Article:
10,000 mobile apps to improve health … and counting

By Nick Martin, Vice President of Innovation, Research and Development at UnitedHealth Group

Mobile apps, which may have started as productivity tools--such as for email, calendar and database management--now include games, GPS services, order tracking, weight management and more. Why? Apps make it easier to start, track and accomplish tasks by reaching people on devices they already enjoy using and integrating those tasks seamlessly into their daily routines. So, it's no wonder that health and medical apps, one of the fastest-growing segments in app development, have enormous potential benefits for consumers and the overall health system.

According to Float Mobile Learning Research, Apple's iTunes App Store currently offers more than 10,000 medical and healthcare apps. Nearly 80 percent of U.S. consumers are interested in mobile health solutions, and 40 percent of physicians believe that mobile health technologies can reduce office visits.

Health apps help engage consumers in their health and well-being. They take a targeted and personalized approach to addressing health issues and helping consumers monitor and stay focused on their progress. Apps also can help provide a complete, accurate snapshot of the users' health and wellness, giving users the power to make more informed decisions about their health and giving health professionals the ability to provide better care.

UnitedHealth Group supports the use of technology to improve care quality and efficiency. Today, the company is using apps to forge exciting new paths to engage consumers in healthy behaviors in ways that are as convenient as they are fun and as educational as they are effective.

Some of the most popular health apps today focus on empowering consumers to take a more active role in their personal health and health outcomes. They can count calories, monitor migraine symptoms, track exercise activity or send a medication reminder. The common thread: These apps put consumers in charge of when and how they manage their health.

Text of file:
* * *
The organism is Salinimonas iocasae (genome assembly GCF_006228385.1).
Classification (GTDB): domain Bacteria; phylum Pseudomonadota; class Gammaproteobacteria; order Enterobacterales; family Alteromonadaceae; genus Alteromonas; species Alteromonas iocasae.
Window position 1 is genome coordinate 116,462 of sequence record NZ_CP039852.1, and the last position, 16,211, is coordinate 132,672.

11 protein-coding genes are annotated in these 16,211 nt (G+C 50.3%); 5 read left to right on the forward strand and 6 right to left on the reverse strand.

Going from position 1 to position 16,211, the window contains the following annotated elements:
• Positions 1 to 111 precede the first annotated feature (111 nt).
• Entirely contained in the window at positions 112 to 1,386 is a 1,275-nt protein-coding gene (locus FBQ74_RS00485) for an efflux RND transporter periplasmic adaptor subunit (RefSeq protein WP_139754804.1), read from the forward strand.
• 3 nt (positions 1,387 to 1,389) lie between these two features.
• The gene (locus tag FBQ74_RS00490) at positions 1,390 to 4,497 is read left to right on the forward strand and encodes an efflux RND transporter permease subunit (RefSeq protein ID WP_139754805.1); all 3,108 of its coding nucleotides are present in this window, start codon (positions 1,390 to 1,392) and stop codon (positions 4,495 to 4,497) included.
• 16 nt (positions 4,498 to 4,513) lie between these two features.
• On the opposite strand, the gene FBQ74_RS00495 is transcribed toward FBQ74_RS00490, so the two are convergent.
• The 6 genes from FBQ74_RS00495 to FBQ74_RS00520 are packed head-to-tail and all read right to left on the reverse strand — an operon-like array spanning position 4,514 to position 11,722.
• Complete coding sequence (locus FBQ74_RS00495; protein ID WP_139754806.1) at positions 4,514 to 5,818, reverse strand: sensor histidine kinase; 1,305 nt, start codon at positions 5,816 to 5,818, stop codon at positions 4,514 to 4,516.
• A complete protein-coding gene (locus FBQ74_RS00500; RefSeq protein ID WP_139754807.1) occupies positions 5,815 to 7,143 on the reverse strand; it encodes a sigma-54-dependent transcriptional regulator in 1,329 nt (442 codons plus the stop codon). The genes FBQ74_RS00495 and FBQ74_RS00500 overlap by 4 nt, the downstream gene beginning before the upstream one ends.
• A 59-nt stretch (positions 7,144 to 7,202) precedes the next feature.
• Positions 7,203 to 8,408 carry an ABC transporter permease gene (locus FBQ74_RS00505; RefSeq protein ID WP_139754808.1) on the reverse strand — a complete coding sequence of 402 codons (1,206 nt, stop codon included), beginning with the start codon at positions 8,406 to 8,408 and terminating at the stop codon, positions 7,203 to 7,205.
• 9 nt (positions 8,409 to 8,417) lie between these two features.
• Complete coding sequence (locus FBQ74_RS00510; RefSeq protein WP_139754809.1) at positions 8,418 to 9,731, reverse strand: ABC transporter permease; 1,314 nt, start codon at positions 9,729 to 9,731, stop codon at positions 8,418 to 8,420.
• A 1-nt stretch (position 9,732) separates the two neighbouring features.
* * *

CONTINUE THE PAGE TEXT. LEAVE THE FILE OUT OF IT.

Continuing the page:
For example, OptumizeMe, an app developed by OptumHealth, a UnitedHealth Group company, is one of the first health challenge apps on the market. It enables people to use their smartphones to challenge others to health and fitness goals, track their fitness progress and post results on their Facebook page. Users can compete with coworkers to eat five servings of fruits and vegetables each day or challenge a friend who lives across the country to run 10 miles a week.

OptumizeMe makes it fun for users to achieve fitness, nutrition and lifestyle goals. It also provides positive reinforcement by rewarding users with competitive challenge "badges" and capitalizes on the proven benefits of peer support by encouraging users to network with friends, family members and coworkers. Perhaps that's why more than 25,000 consumers have downloaded OptumizeMe in the past year and more than half are active users. In fact, a July 2007 report in the New England Journal of Medicine supports the idea that healthy behavior (as well as not-so-healthy behavior) spreads through social connections--a key component of OptumizeMe.

Other mobile apps such as Health4Me, which was developed by UnitedHealth Group's health benefits company UnitedHealthcare, also can help simplify how consumers access their health information. Among the app's many features is an "Easy Connect" option. Users select the type of question they have about their claims and benefits, and then request a callback on their mobile device from a UnitedHealthcare customer service representative. The app also provides users with 24/7 access to a registered nurse; enables them to locate a nearby in-network physician, hospital or other medical facility; and provides access to their personal health benefits information. Health4Me, which launched in late February, received nearly 18,000 downloads in less than six weeks.

Mobile technology holds endless possibilities to improve people's health and make the healthcare system more efficient and cost-effective.

So, the next time you wonder how you might improve your health, remember: there's an app for that!

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